HIGHER and further education are locked in a battle for cash over plans to expand the number of sub-degree courses taught in colleges.
The government is preparing to transfer money from the Further Education Funding Council to its higher education counterpart this autumn ready for 1999-2000.
The transfer was recommended in the Dearing report, which said that the Higher Education Funding Council for England, and not the FEFC, should pay for higher education courses in colleges. The government accepted this but ignored Dearing's recommendation that there should be no expansion of degree courses in colleges.
HEFCE sources argue that the amount transferred must be enough to ensure courses' quality and standard. But FEFC is worried that colleges will lose if more money is transferred than is spent on providing higher education qualifications such as Higher National Certificates and Diplomas.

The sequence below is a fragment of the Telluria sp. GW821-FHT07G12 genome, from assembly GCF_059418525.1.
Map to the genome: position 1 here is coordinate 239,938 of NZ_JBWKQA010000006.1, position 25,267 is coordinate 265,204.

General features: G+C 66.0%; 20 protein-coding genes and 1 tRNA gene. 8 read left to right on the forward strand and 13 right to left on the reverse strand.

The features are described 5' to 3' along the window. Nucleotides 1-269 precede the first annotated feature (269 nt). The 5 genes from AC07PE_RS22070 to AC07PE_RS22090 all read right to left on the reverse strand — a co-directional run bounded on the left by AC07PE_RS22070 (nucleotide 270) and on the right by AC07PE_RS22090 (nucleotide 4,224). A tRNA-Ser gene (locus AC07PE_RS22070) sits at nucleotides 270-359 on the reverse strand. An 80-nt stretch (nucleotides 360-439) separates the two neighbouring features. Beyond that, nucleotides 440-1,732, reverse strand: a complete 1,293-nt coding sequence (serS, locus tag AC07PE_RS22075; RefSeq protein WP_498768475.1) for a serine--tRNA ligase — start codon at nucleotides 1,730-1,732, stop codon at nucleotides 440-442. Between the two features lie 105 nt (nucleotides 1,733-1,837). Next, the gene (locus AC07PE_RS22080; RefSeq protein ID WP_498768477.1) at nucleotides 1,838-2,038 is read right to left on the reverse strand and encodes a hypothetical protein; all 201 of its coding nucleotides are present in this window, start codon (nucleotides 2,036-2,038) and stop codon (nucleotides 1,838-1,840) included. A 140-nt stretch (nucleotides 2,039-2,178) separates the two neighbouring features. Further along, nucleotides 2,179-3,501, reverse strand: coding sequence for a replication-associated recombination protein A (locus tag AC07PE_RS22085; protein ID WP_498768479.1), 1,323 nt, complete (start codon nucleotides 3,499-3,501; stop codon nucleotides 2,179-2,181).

A report, thought to be by accountancy consultants KPMG, will provide ammunition in the battle. It allegedly shows there is little difference between the cost of providing higher education in further education and comparable courses in higher education. This could benefit HEFCE.
An FEFC spokesman said: "The funding worry will do little to calm vice-chancellors' fears that a substantial number of the extra 35,000 students announced for higher education in 1999-2000 may go into further education colleges on sub-degree programmes.
The Committee of Vice-Chancellors and Principals has said that, even if the college places are fully funded, the switch in resources will leave universities with less money in total, thereby restricting financial flexibility.